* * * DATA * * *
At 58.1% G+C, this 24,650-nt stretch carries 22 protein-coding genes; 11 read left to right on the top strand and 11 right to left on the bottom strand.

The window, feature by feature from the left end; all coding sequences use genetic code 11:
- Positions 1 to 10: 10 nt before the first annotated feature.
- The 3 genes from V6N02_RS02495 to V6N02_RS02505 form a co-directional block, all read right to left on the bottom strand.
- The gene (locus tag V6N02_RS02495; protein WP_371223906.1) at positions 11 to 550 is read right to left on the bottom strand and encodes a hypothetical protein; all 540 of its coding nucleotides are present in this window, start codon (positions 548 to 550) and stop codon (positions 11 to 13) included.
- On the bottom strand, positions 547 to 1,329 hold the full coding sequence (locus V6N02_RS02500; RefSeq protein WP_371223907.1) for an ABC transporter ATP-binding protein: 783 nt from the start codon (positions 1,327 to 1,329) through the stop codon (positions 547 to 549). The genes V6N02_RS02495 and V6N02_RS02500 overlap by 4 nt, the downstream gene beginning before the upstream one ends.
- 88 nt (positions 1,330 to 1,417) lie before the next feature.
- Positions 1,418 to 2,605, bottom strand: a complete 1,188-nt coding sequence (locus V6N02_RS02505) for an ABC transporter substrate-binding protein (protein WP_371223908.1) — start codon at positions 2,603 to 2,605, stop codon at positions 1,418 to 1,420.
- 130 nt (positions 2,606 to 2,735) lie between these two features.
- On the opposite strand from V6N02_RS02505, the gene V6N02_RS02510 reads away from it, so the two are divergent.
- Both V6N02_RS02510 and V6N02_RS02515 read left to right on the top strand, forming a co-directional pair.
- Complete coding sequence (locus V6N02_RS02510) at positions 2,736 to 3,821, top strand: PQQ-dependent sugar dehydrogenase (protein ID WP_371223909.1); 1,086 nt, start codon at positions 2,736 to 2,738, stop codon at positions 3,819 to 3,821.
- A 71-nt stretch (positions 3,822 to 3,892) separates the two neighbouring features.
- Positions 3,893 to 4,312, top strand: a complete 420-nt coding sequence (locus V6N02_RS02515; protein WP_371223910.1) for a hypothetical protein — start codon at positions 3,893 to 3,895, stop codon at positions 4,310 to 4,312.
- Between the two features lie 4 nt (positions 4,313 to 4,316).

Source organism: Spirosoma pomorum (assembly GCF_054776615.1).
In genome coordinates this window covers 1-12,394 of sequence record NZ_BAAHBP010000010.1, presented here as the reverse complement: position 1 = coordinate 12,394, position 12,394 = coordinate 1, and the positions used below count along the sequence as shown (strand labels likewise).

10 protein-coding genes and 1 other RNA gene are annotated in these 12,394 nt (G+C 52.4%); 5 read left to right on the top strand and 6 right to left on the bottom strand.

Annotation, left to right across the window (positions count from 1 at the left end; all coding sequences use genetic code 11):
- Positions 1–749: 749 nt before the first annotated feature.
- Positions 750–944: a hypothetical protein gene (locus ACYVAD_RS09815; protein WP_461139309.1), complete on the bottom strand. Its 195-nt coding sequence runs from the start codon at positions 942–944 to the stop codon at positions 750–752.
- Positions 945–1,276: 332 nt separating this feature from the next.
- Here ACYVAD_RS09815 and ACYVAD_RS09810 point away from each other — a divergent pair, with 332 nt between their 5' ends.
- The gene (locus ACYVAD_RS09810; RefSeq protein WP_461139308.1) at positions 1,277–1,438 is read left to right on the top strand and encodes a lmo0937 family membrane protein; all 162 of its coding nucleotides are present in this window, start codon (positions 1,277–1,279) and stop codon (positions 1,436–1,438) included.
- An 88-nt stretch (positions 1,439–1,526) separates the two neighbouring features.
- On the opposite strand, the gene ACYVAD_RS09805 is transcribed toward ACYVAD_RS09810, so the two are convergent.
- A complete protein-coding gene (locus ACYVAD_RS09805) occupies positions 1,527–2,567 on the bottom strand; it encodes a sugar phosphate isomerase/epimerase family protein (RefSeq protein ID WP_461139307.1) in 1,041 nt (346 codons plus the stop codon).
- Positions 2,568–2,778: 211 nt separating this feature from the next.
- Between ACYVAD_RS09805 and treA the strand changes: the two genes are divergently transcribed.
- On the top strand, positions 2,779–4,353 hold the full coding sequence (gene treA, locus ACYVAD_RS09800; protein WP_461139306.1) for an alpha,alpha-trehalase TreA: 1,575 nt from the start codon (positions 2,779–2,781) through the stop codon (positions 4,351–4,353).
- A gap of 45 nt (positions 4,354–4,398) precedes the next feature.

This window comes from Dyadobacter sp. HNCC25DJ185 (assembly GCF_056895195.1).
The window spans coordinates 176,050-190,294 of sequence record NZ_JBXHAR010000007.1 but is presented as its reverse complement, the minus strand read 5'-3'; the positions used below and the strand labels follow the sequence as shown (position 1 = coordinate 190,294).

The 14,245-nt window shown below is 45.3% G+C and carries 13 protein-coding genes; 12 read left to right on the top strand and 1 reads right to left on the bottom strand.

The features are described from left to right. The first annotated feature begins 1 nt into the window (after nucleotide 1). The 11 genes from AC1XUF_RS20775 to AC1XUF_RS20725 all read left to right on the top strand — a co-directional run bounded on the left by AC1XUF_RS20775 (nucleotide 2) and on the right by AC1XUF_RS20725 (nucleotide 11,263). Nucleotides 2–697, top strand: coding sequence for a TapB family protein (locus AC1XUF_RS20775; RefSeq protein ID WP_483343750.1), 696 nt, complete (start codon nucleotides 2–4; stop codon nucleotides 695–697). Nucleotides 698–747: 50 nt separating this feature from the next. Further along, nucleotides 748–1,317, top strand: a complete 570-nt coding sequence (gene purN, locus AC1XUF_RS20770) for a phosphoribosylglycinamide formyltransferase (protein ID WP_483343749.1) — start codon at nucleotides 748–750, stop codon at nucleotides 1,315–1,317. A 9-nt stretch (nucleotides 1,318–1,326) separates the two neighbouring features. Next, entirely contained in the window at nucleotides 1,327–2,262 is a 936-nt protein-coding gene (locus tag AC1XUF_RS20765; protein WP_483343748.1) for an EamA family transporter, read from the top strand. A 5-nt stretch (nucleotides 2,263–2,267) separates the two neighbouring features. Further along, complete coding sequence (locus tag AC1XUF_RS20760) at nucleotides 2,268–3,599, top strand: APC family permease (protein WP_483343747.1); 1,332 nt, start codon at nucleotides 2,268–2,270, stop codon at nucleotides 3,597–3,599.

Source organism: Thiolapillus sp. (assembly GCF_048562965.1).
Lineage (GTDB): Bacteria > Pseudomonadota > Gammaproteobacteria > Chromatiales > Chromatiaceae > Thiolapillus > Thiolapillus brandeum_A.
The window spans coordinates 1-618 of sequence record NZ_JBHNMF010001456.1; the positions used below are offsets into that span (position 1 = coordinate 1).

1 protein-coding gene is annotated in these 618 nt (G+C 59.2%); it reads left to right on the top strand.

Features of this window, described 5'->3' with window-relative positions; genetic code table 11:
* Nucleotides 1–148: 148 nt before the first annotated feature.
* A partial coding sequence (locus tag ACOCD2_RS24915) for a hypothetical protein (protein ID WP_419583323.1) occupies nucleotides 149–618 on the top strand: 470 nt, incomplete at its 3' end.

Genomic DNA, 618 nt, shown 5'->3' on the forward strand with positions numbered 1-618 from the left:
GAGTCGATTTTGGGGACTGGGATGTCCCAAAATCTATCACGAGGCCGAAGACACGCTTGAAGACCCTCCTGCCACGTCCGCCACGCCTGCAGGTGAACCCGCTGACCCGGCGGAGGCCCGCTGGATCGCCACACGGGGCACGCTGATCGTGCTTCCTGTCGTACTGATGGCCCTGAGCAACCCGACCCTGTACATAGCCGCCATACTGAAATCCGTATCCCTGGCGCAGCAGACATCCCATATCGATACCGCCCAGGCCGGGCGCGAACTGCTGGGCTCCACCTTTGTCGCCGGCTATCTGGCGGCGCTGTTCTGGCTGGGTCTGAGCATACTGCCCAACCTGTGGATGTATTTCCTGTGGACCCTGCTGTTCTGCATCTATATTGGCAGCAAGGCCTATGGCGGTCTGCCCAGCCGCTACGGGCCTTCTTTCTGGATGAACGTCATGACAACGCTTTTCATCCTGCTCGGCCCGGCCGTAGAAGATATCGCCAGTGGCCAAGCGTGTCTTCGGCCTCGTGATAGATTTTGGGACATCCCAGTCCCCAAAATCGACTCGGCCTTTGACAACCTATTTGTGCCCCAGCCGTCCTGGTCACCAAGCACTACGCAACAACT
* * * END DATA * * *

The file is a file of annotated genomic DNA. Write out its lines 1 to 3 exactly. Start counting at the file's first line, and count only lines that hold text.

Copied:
At 58.1% G+C, this 24,650-nt stretch carries 22 protein-coding genes; 11 read left to right on the top strand and 11 right to left on the bottom strand.

The window, feature by feature from the left end; all coding sequences use genetic code 11:
- Positions 1 to 10: 10 nt before the first annotated feature.